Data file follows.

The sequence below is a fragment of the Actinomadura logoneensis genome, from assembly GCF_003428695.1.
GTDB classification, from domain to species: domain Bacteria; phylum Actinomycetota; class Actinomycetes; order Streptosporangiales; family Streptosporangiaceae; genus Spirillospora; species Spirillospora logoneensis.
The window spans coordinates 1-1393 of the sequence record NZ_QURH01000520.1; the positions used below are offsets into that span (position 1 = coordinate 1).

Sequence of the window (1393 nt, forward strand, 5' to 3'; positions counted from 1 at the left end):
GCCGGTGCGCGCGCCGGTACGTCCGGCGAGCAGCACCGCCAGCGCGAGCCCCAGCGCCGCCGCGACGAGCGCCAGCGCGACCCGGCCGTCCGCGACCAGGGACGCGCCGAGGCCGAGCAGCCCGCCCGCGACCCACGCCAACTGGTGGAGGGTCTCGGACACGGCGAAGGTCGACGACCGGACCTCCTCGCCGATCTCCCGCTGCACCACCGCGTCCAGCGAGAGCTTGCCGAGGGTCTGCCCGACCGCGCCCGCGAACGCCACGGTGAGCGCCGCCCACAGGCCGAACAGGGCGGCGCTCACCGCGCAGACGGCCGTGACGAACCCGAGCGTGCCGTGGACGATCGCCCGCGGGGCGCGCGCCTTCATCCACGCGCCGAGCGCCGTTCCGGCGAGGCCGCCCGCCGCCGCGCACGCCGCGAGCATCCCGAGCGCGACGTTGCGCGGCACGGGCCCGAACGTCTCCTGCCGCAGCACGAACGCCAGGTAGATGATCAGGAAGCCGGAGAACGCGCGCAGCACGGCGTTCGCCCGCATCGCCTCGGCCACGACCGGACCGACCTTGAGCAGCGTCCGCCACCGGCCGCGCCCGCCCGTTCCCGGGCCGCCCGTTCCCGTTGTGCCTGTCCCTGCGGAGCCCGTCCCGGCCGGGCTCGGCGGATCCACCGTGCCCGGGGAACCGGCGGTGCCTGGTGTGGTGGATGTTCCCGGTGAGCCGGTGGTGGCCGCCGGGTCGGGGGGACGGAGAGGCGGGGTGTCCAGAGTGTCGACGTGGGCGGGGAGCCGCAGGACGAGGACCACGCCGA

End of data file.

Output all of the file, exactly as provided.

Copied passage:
The sequence below is a fragment of the Actinomadura logoneensis genome, from assembly GCF_003428695.1.
GTDB classification, from domain to species: domain Bacteria; phylum Actinomycetota; class Actinomycetes; order Streptosporangiales; family Streptosporangiaceae; genus Spirillospora; species Spirillospora logoneensis.
The window spans coordinates 1-1393 of the sequence record NZ_QURH01000520.1; the positions used below are offsets into that span (position 1 = coordinate 1).

Sequence of the window (1393 nt, forward strand, 5' to 3'; positions counted from 1 at the left end):
GCCGGTGCGCGCGCCGGTACGTCCGGCGAGCAGCACCGCCAGCGCGAGCCCCAGCGCCGCCGCGACGAGCGCCAGCGCGACCCGGCCGTCCGCGACCAGGGACGCGCCGAGGCCGAGCAGCCCGCCCGCGACCCACGCCAACTGGTGGAGGGTCTCGGACACGGCGAAGGTCGACGACCGGACCTCCTCGCCGATCTCCCGCTGCACCACCGCGTCCAGCGAGAGCTTGCCGAGGGTCTGCCCGACCGCGCCCGCGAACGCCACGGTGAGCGCCGCCCACAGGCCGAACAGGGCGGCGCTCACCGCGCAGACGGCCGTGACGAACCCGAGCGTGCCGTGGACGATCGCCCGCGGGGCGCGCGCCTTCATCCACGCGCCGAGCGCCGTTCCGGCGAGGCCGCCCGCCGCCGCGCACGCCGCGAGCATCCCGAGCGCGACGTTGCGCGGCACGGGCCCGAACGTCTCCTGCCGCAGCACGAACGCCAGGTAGATGATCAGGAAGCCGGAGAACGCGCGCAGCACGGCGTTCGCCCGCATCGCCTCGGCCACGACCGGACCGACCTTGAGCAGCGTCCGCCACCGGCCGCGCCCGCCCGTTCCCGGGCCGCCCGTTCCCGTTGTGCCTGTCCCTGCGGAGCCCGTCCCGGCCGGGCTCGGCGGATCCACCGTGCCCGGGGAACCGGCGGTGCCTGGTGTGGTGGATGTTCCCGGTGAGCCGGTGGTGGCCGCCGGGTCGGGGGGACGGAGAGGCGGGGTGTCCAGAGTGTCGACGTGGGCGGGGAGCCGCAGGACGAGGACCACGCCGA